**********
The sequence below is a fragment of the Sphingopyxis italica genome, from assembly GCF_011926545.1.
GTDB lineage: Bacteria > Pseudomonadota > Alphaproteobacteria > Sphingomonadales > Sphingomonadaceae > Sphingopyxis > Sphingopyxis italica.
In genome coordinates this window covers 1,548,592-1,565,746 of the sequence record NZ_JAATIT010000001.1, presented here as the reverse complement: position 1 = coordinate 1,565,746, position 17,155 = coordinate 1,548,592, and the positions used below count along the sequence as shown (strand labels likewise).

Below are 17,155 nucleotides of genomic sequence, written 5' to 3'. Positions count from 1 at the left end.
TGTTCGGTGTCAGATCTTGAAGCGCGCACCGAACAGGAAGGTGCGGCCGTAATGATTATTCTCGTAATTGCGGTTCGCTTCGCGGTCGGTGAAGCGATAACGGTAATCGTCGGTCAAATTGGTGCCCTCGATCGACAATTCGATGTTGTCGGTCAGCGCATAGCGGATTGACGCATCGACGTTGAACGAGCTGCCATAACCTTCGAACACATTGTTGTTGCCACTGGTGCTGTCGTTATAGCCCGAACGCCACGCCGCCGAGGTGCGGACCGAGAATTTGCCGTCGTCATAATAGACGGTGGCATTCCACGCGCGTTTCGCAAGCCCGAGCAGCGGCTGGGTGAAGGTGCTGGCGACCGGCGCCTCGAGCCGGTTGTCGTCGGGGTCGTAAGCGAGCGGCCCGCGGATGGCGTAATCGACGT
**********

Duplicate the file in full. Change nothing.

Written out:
The sequence below is a fragment of the Sphingopyxis italica genome, from assembly GCF_011926545.1.
GTDB lineage: Bacteria > Pseudomonadota > Alphaproteobacteria > Sphingomonadales > Sphingomonadaceae > Sphingopyxis > Sphingopyxis italica.
In genome coordinates this window covers 1,548,592-1,565,746 of the sequence record NZ_JAATIT010000001.1, presented here as the reverse complement: position 1 = coordinate 1,565,746, position 17,155 = coordinate 1,548,592, and the positions used below count along the sequence as shown (strand labels likewise).

Below are 17,155 nucleotides of genomic sequence, written 5' to 3'. Positions count from 1 at the left end.
TGTTCGGTGTCAGATCTTGAAGCGCGCACCGAACAGGAAGGTGCGGCCGTAATGATTATTCTCGTAATTGCGGTTCGCTTCGCGGTCGGTGAAGCGATAACGGTAATCGTCGGTCAAATTGGTGCCCTCGATCGACAATTCGATGTTGTCGGTCAGCGCATAGCGGATTGACGCATCGACGTTGAACGAGCTGCCATAACCTTCGAACACATTGTTGTTGCCACTGGTGCTGTCGTTATAGCCCGAACGCCACGCCGCCGAGGTGCGGACCGAGAATTTGCCGTCGTCATAATAGACGGTGGCATTCCACGCGCGTTTCGCAAGCCCGAGCAGCGGCTGGGTGAAGGTGCTGGCGACCGGCGCCTCGAGCCGGTTGTCGTCGGGGTCGTAAGCGAGCGGCCCGCGGATGGCGTAATCGACGT